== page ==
I am in Rwanda only a few days, really, so the time has been very full. I spent a day in Kigali, connecting with those coming in from out of town at the Guest House there. One of those is Fr. Gerry Schnackenberg, the priest from Colorado under whose ministry I was ordained and served as Associate Pastor. Gerry is a truly contagious Christian who shares his life and love for the Lord very openly to others. It has been good to be with him and be reminded of his important mentoring in my own pastoral journey. None of us grows alone, and we pick up things from others as we know them and love them. This is why community is vital, because without it we actually don’t grow, but remain our selves.
For two days now I have been in Ruhengeri, staying at the Guest House next to the Cathedral of St. John the Baptist, a glorious building with its own organic ‘feel’, that seems to come right out of the place on which it stands. Some buildings seem forced, this one emerges.
Of course, I had to visit Sonrise School, and it was wonderful to be recognized, to be called by name, and to be known there. I was invited to speak to the teachers and the students separately, as I encouraged them in their work and shared something from Luke 8–Jesus’ parable of the Sower, or perhaps it should be called the Parable of the Soils.
Sonrise School has recently started a school garden, which coincides with our own plans to begin a garden at Church of the Redeemer…so it was good to be able to bring these two gardens, thousands of miles apart, together in one conversation. And to consider how our lives reflect the work of the gardener and the soil that is found and that must be worked and tilled.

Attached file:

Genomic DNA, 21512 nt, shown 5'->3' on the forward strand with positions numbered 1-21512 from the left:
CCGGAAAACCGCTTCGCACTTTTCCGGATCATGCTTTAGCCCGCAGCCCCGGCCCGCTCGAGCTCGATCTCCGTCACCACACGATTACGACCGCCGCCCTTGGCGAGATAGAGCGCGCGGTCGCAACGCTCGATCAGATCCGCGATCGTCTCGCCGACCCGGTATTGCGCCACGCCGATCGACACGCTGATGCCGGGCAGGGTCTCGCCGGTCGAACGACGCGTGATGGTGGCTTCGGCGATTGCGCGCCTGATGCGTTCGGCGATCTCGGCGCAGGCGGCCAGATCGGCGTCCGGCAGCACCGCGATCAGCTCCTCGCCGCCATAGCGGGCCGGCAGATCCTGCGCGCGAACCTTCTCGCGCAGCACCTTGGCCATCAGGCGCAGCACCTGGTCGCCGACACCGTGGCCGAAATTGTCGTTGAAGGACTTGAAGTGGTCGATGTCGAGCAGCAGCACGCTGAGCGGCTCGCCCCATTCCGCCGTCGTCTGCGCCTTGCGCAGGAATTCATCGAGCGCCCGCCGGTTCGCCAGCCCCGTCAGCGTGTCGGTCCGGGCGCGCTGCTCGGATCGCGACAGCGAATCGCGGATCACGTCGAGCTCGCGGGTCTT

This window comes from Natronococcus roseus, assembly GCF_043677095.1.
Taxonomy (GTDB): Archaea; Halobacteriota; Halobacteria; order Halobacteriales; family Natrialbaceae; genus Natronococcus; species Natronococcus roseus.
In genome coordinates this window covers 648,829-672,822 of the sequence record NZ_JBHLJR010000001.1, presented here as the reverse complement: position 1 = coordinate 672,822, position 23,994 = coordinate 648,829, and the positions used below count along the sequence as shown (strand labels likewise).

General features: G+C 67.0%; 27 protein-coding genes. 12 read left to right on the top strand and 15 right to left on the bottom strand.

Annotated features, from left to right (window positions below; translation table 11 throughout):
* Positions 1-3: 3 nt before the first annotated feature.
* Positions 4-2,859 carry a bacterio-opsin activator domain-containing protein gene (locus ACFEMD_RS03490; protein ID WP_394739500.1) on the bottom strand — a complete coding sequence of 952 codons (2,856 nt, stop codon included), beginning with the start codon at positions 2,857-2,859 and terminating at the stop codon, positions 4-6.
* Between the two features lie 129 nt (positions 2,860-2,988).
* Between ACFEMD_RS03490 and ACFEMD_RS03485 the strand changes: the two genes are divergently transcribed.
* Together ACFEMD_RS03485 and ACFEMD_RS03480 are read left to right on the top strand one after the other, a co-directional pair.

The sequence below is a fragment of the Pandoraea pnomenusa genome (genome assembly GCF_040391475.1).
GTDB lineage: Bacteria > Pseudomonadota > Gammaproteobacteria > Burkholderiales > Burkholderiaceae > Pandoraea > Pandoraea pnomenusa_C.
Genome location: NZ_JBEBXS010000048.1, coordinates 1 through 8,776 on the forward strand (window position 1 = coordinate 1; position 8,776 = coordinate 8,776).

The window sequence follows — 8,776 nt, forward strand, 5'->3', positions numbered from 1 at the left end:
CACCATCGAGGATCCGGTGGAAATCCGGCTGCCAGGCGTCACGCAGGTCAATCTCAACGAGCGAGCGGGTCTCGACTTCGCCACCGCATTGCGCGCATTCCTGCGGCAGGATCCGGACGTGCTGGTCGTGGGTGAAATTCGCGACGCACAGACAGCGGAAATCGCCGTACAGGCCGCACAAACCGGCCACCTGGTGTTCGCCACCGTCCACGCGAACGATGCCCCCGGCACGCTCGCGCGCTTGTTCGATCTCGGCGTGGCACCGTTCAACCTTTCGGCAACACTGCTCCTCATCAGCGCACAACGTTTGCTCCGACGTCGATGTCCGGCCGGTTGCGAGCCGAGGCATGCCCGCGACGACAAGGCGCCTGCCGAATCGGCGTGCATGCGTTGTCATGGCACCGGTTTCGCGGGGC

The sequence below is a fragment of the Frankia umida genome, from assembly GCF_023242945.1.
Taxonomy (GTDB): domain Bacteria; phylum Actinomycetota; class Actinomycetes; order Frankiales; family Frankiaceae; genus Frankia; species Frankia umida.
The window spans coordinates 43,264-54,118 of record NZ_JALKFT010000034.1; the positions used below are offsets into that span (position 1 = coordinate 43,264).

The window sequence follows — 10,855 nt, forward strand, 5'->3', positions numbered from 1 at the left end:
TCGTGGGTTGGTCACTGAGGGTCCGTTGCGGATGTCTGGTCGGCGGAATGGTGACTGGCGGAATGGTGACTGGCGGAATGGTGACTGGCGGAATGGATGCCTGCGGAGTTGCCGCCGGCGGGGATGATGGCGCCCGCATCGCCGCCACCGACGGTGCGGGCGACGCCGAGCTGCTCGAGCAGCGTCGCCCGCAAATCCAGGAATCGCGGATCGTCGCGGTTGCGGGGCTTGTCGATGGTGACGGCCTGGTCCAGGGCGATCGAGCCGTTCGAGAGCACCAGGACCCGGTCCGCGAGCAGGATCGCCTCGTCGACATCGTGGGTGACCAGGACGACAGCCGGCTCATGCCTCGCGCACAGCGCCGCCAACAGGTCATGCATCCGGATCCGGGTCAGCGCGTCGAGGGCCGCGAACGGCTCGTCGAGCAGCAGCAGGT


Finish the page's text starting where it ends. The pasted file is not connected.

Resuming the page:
As I preached to the Sonrise students in the chapel the photo from Church of the Redeemer was on the wall behind me. What an experience to see all of us in that place, looking down upon the children. I was aware of the prayers of our church for my visit and for the school, even as I stood between the students and the photo of Redeemer, lives facing each other. It was a powerful metaphor and true.
Tomorrow is the consecration. It is expected to be a magnificent affair (probably 5 hours long) with many in attendance. Hopefully I’ll have a chance to write more on that before I head back home Monday. Peace to you.